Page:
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Drag control in wall-bounded turbulent flows via spanwise opposed wall-jet forcing

Published online by Cambridge University Press:  13 August 2018

Jie Yao
Affiliation:
Texas Tech University, Department of Mechanical Engineering, Lubbock, TX 79409, USA
Xi Chen
Affiliation:
Texas Tech University, Department of Mechanical Engineering, Lubbock, TX 79409, USA
Fazle Hussain*
Affiliation:
Texas Tech University, Department of Mechanical Engineering, Lubbock, TX 79409, USA
*
Email address for correspondence: fazlehussain@gmail.com

Abstract

Drag control using a newly developed spanwise opposed wall-jet forcing (SOJF) method is studied via direct numerical simulation of the incompressible Navier–Stokes equations in a turbulent channel flow (at the friction Reynolds numbers $Re_{\unicode[STIX]{x1D70F}}=180$ and 550). SOJF is characterized by three control parameters: the forcing amplitude $A^{+}$, the spanwise spacing $\unicode[STIX]{x1D706}^{+}$ and the wall-jet height $y_{c}^{+}$ ($+$ indicates viscous scaling). At $Re_{\unicode[STIX]{x1D70F}}=180$, notable drag reduction is achieved for wide ranges of $A^{+}$, $\unicode[STIX]{x1D706}^{+}$ and $y_{c}^{+}$, with an optimal drag reduction of approximately 19 % found for $A^{+}\approx 0.015$, $\unicode[STIX]{x1D706}^{+}\approx 1200$ and $y_{c}^{+}\approx 30$. The drag reduction results from mergers of numerous low-speed typical individual streaks together by the wall jets, so that the slope of the merged streak envelope and hence the streak strength are reduced below the critical values required for streak instability as well as for transient growth; consequently, the generation of drag inducing near-wall streamwise vortices is suppressed. Through analysis using the FIK identity (Fukagata et al. Phys. Fluids, vol. 14 (11), 2002, pp. L73–L76) in combination with the triple decomposition and the spanwise wavenumber spectrum of the Reynolds shear stress, we find that the control significantly decreases skin friction due to the small scale random turbulent structures (from 75 to 23 % for the optimal case), but injects a dominant contribution at the forcing scale (approximately 34 %). As $A^{+}$ or $y_{c}^{+}$ increases, the drag reduction degrades due to the downwash near the initiation of the forcing wall jet. The energy input required for the excitation is found to be small, yielding a 17 % net power saving for the optimal control case. To determine the $Re$ dependence of the drag reduction, the control strategy is further validated at a higher $Re_{\unicode[STIX]{x1D70F}}=550$. If the control parameters are kept the same as at $Re_{\unicode[STIX]{x1D70F}}=180$ (i.e. $A^{+}\approx 0.015$, $\unicode[STIX]{x1D706}^{+}\approx 1200$, $y_{c}^{+}\approx 30$), the drag reduction decreases to 10 %; however, interestingly, with modestly changed parameters ($A^{+}\approx 0.018$, $\unicode[STIX]{x1D706}^{+}\approx 1700$, $y_{c}^{+}\approx 50$), drag reduction increases to about 15 %. This additional drag reduction results from the further suppression of turbulent structures in the buffer and log regions. This result, therefore, suggests prospects for drag reduction at even higher $Re$ via a proper choice of the SOJF parameters.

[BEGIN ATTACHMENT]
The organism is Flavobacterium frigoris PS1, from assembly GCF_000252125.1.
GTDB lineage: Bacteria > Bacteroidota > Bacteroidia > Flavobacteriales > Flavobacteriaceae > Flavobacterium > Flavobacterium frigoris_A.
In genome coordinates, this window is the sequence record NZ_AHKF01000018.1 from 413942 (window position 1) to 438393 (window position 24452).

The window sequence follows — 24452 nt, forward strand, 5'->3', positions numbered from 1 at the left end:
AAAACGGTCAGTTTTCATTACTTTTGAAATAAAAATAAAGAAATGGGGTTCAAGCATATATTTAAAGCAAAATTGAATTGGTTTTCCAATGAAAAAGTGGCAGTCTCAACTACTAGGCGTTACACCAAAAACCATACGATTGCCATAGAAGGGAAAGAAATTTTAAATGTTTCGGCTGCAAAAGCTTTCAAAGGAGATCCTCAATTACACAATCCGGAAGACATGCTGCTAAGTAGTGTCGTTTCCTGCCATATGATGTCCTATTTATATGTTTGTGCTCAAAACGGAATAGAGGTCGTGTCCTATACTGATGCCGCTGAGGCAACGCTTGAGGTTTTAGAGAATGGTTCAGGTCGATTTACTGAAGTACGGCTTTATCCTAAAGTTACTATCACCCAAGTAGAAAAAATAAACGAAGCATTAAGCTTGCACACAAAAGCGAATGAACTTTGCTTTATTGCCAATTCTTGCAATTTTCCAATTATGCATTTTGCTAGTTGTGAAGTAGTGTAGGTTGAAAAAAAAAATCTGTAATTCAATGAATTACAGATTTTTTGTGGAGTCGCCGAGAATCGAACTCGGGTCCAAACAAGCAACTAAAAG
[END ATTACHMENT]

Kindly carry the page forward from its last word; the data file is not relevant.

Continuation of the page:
Type
JFM Papers
Copyright
© 2018 Cambridge University Press 

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